Look at the variations of the following sentence as an example.
"I really love you." There is no emphasis anywhere in this sentence. All of the words may be of equal importance or the speaker may not consider any of what was spoken to be important.
"I really love you." The speaker is important.
"I really love you." The degree of love is important.
"I really love you." Love is important.
"I really love you." The listener is important.
"I really love you." Everything is important. Different from the first example in that it is clear that the speaker wants the listener to know that every word has meaning.
Tip Four: Set up dialogue tags correctly.
This applies more to actual writing in a manuscript, so feel free to jump to the next tip if necessary. Dialogue tags are used to indicate who is speaking. They can vary according to the writer's style, but there are some things that you should be wary of when writing. Do not capitalize third person pronouns in a dialogue tag unless you are referring to a deity, some other penultimate being, or your character has the misfortune of having said pronoun as a name.
You can write the following and it is stylistically correct:
"Yeah, he left at two," he said.
"Yeah, he left at two." he said.
Tip Five: Don't be afraid of sentence fragments.
In real life, people don't always speak in complete sentences. Don't feel like your character has to, either.
Tip Six: Playing the name game.
Don't feel like you have to make your characters always refer to themselves or address each other by name when they speak. People don't often do this in real life. However, because this is not real life, there are times when an author will have his or her characters do this. They are:
(1) When a character is new. The character may introduce himself or herself or another character will do it;
(2) At the start or end of a chapter or after lengthy absences in the story. It's important to for the reader to remember a character's name;
(3) In instances of lengthy dialogue. This way the reader will be able to tell who is speaking or being addressed if names are not given in dialogue tags;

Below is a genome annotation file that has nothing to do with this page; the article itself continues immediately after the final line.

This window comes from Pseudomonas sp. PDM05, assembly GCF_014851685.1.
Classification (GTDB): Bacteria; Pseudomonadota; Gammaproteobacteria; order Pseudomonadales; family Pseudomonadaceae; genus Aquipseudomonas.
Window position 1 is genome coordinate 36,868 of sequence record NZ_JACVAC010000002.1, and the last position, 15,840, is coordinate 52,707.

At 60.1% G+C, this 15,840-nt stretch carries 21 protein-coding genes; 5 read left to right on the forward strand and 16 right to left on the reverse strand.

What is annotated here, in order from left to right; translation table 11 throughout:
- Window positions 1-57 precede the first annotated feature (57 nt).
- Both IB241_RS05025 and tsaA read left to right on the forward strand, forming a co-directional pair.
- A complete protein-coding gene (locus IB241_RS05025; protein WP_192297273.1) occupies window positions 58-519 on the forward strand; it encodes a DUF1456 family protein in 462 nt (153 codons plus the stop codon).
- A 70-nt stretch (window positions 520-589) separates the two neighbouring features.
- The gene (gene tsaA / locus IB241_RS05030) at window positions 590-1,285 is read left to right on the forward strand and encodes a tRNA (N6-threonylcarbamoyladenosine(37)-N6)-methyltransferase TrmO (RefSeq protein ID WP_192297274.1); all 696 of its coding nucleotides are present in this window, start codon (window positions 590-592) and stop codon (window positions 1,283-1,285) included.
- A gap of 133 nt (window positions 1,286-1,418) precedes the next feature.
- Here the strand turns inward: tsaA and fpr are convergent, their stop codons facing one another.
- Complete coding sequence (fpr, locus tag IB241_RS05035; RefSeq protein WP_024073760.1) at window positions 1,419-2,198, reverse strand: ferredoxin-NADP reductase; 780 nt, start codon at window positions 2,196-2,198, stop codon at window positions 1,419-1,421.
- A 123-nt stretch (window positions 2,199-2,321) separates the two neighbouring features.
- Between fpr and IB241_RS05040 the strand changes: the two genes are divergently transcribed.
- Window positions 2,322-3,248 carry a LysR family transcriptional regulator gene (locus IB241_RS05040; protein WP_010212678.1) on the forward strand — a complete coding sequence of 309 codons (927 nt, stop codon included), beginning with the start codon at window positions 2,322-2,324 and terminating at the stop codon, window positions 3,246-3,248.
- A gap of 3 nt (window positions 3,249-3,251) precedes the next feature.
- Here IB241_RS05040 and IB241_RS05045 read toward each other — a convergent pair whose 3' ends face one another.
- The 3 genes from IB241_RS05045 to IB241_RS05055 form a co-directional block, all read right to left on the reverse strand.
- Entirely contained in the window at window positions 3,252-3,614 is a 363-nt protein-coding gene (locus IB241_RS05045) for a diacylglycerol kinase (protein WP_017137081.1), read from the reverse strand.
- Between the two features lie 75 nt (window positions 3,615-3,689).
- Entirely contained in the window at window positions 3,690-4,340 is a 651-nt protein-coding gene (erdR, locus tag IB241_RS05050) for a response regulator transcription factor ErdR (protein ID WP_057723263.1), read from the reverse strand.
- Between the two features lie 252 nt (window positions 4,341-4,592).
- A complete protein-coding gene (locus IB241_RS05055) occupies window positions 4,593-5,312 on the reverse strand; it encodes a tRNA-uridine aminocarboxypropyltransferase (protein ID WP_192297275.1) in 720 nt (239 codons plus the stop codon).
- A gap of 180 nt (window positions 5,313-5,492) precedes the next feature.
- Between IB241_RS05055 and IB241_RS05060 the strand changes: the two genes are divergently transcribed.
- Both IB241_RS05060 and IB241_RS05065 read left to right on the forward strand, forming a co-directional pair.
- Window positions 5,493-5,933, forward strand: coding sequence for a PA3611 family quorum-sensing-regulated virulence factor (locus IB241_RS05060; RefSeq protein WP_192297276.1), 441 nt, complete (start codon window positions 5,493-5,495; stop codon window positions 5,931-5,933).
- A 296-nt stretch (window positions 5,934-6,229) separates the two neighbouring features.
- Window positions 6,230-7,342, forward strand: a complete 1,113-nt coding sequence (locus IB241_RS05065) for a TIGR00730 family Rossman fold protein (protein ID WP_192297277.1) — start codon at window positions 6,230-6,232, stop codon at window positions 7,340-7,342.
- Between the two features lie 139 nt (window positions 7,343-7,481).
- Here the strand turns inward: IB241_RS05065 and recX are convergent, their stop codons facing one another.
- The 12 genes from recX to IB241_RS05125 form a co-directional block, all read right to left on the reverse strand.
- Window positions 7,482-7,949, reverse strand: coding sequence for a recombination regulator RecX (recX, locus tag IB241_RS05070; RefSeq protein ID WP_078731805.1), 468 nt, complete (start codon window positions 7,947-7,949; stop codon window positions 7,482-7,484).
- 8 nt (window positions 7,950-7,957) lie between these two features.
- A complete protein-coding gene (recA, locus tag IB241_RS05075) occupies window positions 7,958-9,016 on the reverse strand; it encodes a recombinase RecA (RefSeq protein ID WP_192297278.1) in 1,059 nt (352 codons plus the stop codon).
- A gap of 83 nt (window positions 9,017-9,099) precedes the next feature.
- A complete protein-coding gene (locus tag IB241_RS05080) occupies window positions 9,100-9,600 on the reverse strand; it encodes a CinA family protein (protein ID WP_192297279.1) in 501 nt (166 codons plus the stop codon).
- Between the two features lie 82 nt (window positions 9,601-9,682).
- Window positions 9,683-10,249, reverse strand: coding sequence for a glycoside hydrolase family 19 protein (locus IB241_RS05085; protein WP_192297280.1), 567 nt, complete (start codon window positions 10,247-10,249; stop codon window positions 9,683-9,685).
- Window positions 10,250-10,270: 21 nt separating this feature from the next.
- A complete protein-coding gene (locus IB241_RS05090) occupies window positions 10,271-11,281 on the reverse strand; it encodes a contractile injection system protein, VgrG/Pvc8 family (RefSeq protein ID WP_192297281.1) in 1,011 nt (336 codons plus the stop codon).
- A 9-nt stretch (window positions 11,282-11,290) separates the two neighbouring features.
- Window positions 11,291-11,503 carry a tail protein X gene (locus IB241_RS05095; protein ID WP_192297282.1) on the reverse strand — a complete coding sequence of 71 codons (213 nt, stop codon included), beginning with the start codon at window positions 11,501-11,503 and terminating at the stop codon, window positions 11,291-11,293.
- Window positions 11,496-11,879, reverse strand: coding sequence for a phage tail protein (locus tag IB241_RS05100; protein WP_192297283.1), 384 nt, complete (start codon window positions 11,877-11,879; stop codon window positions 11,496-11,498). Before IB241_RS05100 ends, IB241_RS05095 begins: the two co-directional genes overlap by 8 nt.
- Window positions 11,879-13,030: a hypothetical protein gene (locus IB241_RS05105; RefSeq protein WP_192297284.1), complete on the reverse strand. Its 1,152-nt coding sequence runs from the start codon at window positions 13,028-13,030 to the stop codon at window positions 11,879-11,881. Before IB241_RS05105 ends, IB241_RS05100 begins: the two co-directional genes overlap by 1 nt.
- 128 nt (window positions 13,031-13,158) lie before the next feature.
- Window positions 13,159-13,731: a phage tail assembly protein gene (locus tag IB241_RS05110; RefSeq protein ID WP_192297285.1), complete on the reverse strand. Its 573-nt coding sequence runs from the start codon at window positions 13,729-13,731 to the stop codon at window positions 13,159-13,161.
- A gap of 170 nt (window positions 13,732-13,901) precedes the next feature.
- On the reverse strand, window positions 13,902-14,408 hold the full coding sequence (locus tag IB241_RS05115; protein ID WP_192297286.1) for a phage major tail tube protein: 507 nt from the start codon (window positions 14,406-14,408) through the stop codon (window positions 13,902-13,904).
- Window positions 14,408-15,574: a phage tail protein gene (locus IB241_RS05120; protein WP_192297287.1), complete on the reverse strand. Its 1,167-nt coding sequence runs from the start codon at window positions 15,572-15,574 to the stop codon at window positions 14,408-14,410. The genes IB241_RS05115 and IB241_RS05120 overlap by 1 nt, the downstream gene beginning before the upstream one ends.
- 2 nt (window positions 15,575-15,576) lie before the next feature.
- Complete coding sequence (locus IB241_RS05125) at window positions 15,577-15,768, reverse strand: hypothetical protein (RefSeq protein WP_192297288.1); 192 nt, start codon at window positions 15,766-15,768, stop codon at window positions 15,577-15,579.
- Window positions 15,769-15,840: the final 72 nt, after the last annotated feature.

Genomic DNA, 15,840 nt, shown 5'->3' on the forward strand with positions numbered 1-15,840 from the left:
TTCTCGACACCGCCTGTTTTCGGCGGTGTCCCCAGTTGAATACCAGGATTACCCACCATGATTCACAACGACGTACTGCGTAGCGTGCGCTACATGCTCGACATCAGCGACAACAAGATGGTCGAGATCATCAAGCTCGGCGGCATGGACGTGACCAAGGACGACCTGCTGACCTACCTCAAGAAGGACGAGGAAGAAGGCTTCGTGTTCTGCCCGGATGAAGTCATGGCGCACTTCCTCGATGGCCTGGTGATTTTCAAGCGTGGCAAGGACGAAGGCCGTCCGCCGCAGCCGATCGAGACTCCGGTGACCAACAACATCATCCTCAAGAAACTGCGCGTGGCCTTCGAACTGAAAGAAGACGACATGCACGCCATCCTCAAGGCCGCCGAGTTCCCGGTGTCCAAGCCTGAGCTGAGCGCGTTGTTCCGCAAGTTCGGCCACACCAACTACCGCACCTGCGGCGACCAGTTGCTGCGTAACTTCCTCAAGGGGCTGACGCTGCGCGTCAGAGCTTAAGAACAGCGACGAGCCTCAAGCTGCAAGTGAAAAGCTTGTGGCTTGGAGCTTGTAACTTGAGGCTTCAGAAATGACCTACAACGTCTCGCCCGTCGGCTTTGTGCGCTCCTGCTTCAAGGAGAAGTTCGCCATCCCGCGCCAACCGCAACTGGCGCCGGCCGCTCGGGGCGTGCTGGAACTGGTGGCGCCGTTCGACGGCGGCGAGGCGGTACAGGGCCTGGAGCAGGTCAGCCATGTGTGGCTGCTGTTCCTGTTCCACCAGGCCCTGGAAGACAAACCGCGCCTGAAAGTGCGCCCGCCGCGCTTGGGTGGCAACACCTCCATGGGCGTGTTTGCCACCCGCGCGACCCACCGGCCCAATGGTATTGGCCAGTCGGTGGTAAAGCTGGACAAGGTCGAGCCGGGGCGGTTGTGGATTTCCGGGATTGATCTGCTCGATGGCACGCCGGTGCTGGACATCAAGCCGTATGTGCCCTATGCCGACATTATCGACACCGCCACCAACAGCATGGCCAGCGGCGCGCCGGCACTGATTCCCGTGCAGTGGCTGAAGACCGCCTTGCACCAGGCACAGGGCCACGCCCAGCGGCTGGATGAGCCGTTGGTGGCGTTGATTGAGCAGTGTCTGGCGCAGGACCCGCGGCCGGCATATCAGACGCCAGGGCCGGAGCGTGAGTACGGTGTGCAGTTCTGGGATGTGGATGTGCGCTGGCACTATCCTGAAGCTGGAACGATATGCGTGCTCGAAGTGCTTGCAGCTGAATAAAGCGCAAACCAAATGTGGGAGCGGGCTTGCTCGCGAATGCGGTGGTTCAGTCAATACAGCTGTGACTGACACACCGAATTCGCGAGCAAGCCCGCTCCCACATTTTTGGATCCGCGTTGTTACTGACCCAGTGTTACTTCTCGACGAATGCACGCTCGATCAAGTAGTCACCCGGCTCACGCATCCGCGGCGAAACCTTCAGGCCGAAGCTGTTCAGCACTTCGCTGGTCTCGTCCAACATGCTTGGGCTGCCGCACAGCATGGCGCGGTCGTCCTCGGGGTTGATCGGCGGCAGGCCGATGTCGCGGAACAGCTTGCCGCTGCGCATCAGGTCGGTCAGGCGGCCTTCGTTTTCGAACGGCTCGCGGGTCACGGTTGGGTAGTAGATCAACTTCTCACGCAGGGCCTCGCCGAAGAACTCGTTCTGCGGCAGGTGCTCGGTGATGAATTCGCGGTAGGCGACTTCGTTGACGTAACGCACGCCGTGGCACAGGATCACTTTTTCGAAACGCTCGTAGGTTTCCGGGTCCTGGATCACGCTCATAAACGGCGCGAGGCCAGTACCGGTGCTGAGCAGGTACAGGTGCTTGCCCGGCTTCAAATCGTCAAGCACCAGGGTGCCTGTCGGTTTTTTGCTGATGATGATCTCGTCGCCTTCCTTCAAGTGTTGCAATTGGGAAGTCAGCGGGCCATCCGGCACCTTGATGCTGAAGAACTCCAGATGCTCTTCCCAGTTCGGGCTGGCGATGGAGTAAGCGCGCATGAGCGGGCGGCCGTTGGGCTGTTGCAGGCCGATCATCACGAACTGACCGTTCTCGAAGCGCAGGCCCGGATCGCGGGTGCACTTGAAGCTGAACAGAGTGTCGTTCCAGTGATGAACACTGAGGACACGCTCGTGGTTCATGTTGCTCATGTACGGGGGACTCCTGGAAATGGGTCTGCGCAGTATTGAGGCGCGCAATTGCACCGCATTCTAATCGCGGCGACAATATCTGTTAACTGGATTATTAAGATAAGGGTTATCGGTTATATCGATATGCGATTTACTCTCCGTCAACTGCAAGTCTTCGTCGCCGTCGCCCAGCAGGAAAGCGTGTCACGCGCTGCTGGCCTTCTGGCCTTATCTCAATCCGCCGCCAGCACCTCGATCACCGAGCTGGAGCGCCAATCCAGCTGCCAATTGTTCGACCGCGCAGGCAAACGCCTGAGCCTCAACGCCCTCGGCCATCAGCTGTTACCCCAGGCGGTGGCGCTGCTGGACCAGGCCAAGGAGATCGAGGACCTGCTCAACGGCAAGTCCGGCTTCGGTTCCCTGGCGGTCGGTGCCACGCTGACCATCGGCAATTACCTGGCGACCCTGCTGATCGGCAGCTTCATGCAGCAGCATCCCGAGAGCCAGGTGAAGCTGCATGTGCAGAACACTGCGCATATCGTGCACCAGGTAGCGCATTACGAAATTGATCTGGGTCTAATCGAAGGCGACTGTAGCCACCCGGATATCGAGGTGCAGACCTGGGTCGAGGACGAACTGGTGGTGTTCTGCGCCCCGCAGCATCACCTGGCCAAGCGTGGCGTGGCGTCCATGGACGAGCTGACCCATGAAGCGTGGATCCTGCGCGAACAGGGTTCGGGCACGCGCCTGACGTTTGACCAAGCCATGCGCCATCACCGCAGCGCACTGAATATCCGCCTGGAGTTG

(4) When there is something special or significant about the character or his or her name. Clearly, there is a reason that everyone is mentioning Sir Mahogany Pants.
Nicknames are also important. They can say a lot about a character or another character's impression of him or her. They denote a level of familiarity and intimacy.
Nicknames may be used either positively or negatively. For example, consider the difference between a girl calling her boyfriend "baby" or "stupid". Also, nicknames may be used to soften a verbal blow or a command.
Nickname with a verbal blow: "Honey, do you have any idea how absolutely annoying you are?"
Nickname with a command: "Take out the trash at the next commercial, sweetie."
Tip Seven: Be careful of word choice.
This refers to writing in general. Diction can make or break your character's dialogue and your writing career. In real life, you may not be able to hear the difference between "there" and "their", but there is one; and, the attentive reader will notice your mistakes. If you have trouble with homophones (words that sound the same, but are spelled differently), keep a dictionary handy.
Some commonly confused words are:
-to, too, two
-definitely and defiantly
-they're, there, their
-effect and affect
-your, you're, yore
-its and it's
-then and than
- a lot (vs. the imaginary alot)
Tip Eight: Review grammar and mechanics.
This is another general tip.
Here are some handy hints to help you with your writing:
-Apostrophes do not indicate that a word is plural. They can be used to indicate that a noun is possessive or that a word is a contraction. For example, CD's does not refer to more than one CD. It means that the CD owns something. (The only exception is writing letter grades or discussing math functions.)
-Commas are your friend, but use them correctly. A good rule to use is "When in doubt, leave the comma out" (that is, until you can go find an English handbook or a good editor friend). Commas should not be used to combine complete sentences together.
Tip Nine: Make sure that you are familiar with a language before you use it in your writing.
This refers to smatterings of a foreign language that may come out of your character's mouth. At first glance, it may look cool or sound cool to have a character use a language outside of what you are familiar with. However, it's important to know that there is nothing kawaii desu about complete gibberish.
Tip Ten: Practice! Learn!
This is your most important tip. Practice writing dialogue whenever you can. Listen to how others speak. Listen to what you have written. Read your work aloud. Ask friends to listen to what you read and then comment back to you. Learn from this. Incorporate what you learn into your own work. Lather, rinse, repeat.